When the day finally came, I changed in to my suit, packed up my laptop computer, and gave my parents and brother a hug for good luck. It was June 1995, and today was the day my graduating class would present our high school senior projects. My project was digital, and one of the first computer programs I had ever written. I didn't know it yet, but I would learn that my knack for technology and visual design would later bridge together my future career and favorite hobby.
That previous year on campus I had befriended the school arborist, while working a summer job with the grounds crew. I never had much of an interest in horticulture, but could appreciate the beauty of the campus. Our school had a fantastic topography, with rolling hills, all nestled between various types of trees. Not many educational institutions are home to an arboretum, especially one with noted historic examples. As I spoke with the arborist about his interests regarding the dozens of different trees which he planted and maintained, I also began to share my interests in computers and technology. I would learn that he cataloged the entire arboretum on flashcards, all kept in a shoebox. Throughout our conversation, I envisioned a blueprint birds-eye view of the campus on a computer screen, with clickable buttons at the location of trees, displaying all the information compiled from those flashcards. Perhaps by chance, my senior project idea was formed.
During the day of our senior project presentation my computerized arboretum project received high praise by the school, and made the cover of the Philadelphia Inquirer’s technology section, appearing in a subsequent article here: Friends’ Central computerized arboretum.
With the success of my first computer program, I would continue my study of software development and design at Elizabethtown College, graduating with a degree in Computer Engineering and Business Information Systems. Now you might be wondering why I haven’t yet mentioned coins? Well, my interest of coins had always been with me throughout this journey, but in a very nonchalant way. That interest would become paramount and take center stage during the summer of 2007.
While working in downtown Philadelphia as a software engineer for a financial firm, I stumbled upon a coin store during my lunch break. My office was right across from Jewelers Row, near the Liberty Bell next to Washington Square Park. I would often take walks searching for different lunch venues, however this day I walked through the doors of the Sansom Coin Exchange.
Speaking with the store proprietors we discussed general topics, and I learned about the infamous 1933 Double Eagle discoveries, all of which transpired just a few years prior in 2005, only a block away from where I was standing. I had never seen a Double Eagle up close, and was presented a common date example to view. I asked about the price range for that particular coin, and was then presented a Red Book.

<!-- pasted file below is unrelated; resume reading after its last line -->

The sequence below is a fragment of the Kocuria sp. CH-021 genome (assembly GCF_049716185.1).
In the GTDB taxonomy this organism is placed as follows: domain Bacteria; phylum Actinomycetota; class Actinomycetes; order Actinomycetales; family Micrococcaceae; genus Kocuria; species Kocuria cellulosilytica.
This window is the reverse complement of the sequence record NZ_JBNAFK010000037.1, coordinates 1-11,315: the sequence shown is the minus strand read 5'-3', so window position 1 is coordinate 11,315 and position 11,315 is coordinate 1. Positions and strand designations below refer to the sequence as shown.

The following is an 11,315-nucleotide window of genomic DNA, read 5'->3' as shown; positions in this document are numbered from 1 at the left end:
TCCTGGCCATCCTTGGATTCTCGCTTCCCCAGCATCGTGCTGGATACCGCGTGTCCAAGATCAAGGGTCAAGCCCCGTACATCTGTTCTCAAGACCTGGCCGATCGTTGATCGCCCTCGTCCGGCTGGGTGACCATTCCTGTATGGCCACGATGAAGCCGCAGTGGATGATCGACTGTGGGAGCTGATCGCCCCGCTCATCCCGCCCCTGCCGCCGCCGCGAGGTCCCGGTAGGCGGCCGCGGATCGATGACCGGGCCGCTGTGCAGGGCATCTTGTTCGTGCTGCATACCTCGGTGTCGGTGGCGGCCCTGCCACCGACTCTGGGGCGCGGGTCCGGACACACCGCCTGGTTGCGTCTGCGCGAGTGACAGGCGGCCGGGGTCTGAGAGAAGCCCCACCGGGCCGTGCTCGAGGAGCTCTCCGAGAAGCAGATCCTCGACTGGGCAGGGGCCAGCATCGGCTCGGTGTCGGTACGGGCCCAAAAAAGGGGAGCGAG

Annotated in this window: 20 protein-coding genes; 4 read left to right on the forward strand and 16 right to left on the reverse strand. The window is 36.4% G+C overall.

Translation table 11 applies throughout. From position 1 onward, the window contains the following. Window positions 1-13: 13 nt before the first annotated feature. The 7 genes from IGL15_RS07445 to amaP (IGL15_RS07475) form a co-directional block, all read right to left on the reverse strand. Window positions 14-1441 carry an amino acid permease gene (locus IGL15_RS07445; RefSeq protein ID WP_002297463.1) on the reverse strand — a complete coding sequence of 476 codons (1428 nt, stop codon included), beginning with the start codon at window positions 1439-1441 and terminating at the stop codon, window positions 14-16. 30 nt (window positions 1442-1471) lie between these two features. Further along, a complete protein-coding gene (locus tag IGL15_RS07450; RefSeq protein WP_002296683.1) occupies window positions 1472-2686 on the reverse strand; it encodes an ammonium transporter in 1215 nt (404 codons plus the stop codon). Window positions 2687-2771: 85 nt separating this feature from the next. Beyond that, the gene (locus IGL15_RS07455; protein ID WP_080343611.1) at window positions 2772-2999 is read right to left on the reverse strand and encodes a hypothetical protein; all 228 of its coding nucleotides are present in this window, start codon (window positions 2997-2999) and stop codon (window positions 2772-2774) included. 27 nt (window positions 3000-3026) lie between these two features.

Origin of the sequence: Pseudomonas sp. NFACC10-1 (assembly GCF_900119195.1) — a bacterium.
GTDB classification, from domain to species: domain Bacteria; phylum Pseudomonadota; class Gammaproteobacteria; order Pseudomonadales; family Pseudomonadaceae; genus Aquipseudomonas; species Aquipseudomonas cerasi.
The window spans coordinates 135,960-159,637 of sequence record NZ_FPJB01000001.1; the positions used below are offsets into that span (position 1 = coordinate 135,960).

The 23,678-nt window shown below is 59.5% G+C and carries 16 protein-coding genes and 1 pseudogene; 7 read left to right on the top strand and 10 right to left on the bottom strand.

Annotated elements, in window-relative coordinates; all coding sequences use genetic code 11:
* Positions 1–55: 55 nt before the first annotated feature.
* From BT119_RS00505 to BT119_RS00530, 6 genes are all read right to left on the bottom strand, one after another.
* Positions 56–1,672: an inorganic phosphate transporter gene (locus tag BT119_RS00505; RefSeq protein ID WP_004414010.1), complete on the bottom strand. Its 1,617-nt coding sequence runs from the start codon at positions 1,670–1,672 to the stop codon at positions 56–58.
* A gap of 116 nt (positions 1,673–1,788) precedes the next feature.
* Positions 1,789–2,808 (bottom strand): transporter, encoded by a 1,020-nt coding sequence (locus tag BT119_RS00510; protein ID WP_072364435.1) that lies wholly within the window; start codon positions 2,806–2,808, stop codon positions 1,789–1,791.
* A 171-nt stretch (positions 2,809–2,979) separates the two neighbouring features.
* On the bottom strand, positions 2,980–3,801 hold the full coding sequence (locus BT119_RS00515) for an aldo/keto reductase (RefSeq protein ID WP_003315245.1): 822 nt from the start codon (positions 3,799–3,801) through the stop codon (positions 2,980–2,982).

Picking up my first Red Book, I flipped through the pages, studying the different price ranges of Double Eagles, Morgan Silver Dollars and Barber Halves. I concluded that the variety of coin types made the study of numismatics an inexhaustible hobby, and the price spread between scarce dates and mintmarks allowed for quite a dynamic market. Towards the front of the Red Book were the Colonial Issues, rooted in history. Towards the back of the Red Book were Patterns, the likes which I had never seen.
It was the Patterns and Private Issue tokens which drew me in, specifically, the Feuchtwanger Cent.
I took it upon myself to purchase an original Feuchtwanger Cent, and studied it meticulously. Here was a design which would hold up to today’s standards, in beauty and form. Thoughts raced through my head as to why this design and many other patterns were never adopted as standard issue coinage.
How many people had actually seen and held these elusive coin types, and for that matter, how many people even knew of their existence? After all, original pattern coinage can run in the thousands of dollars for any surviving examples. I felt it necessary to pay homage to these singularly unique coins of yesteryear and in 2011 my first silver commemorative was created, based upon the Feuchtwanger Cent. The Grove Minting Company would be tasked to design a new commemorative with each coming year, deriving examples from 18th and 19th century legacy.
As I am working full time developing software across multiple industries, I am slowly closing the gap between engineering and numismatics. Earlier in 2015 I was awarded my first US Patent, which utilizes software algorithms to automatically identify coins in a novel way. This process should be quite applicable within our industry, and also solve a very specific business problem, once I get all the kinks worked out. In the meantime, I hope you will enjoy the coinage designs I have revisited, as the modern works before you.
Founder & CEO
Grove Minting Company